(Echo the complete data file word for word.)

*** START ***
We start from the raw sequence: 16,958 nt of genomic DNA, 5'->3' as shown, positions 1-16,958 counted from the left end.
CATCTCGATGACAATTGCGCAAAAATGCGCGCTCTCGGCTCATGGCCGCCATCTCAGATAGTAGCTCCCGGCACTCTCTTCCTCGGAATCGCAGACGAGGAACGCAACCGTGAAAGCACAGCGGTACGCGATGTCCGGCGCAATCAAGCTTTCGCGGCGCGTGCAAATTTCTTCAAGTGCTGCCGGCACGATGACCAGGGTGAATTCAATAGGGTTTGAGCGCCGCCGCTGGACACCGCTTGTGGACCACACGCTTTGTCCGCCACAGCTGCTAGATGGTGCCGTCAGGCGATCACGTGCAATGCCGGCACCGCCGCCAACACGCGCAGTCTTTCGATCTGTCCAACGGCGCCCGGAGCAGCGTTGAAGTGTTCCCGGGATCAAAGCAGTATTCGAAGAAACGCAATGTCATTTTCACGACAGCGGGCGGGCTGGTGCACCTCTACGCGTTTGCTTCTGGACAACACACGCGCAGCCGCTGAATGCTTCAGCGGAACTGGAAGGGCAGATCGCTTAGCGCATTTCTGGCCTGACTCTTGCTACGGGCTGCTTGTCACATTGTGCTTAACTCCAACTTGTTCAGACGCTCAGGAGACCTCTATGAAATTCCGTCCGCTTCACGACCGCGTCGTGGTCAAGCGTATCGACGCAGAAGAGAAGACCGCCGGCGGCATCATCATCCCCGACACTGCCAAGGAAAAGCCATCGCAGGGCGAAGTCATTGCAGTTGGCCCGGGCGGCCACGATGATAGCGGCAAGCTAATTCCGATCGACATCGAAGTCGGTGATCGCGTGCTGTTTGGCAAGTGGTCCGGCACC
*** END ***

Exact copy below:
We start from the raw sequence: 16,958 nt of genomic DNA, 5'->3' as shown, positions 1-16,958 counted from the left end.
CATCTCGATGACAATTGCGCAAAAATGCGCGCTCTCGGCTCATGGCCGCCATCTCAGATAGTAGCTCCCGGCACTCTCTTCCTCGGAATCGCAGACGAGGAACGCAACCGTGAAAGCACAGCGGTACGCGATGTCCGGCGCAATCAAGCTTTCGCGGCGCGTGCAAATTTCTTCAAGTGCTGCCGGCACGATGACCAGGGTGAATTCAATAGGGTTTGAGCGCCGCCGCTGGACACCGCTTGTGGACCACACGCTTTGTCCGCCACAGCTGCTAGATGGTGCCGTCAGGCGATCACGTGCAATGCCGGCACCGCCGCCAACACGCGCAGTCTTTCGATCTGTCCAACGGCGCCCGGAGCAGCGTTGAAGTGTTCCCGGGATCAAAGCAGTATTCGAAGAAACGCAATGTCATTTTCACGACAGCGGGCGGGCTGGTGCACCTCTACGCGTTTGCTTCTGGACAACACACGCGCAGCCGCTGAATGCTTCAGCGGAACTGGAAGGGCAGATCGCTTAGCGCATTTCTGGCCTGACTCTTGCTACGGGCTGCTTGTCACATTGTGCTTAACTCCAACTTGTTCAGACGCTCAGGAGACCTCTATGAAATTCCGTCCGCTTCACGACCGCGTCGTGGTCAAGCGTATCGACGCAGAAGAGAAGACCGCCGGCGGCATCATCATCCCCGACACTGCCAAGGAAAAGCCATCGCAGGGCGAAGTCATTGCAGTTGGCCCGGGCGGCCACGATGATAGCGGCAAGCTAATTCCGATCGACATCGAAGTCGGTGATCGCGTGCTGTTTGGCAAGTGGTCCGGCACC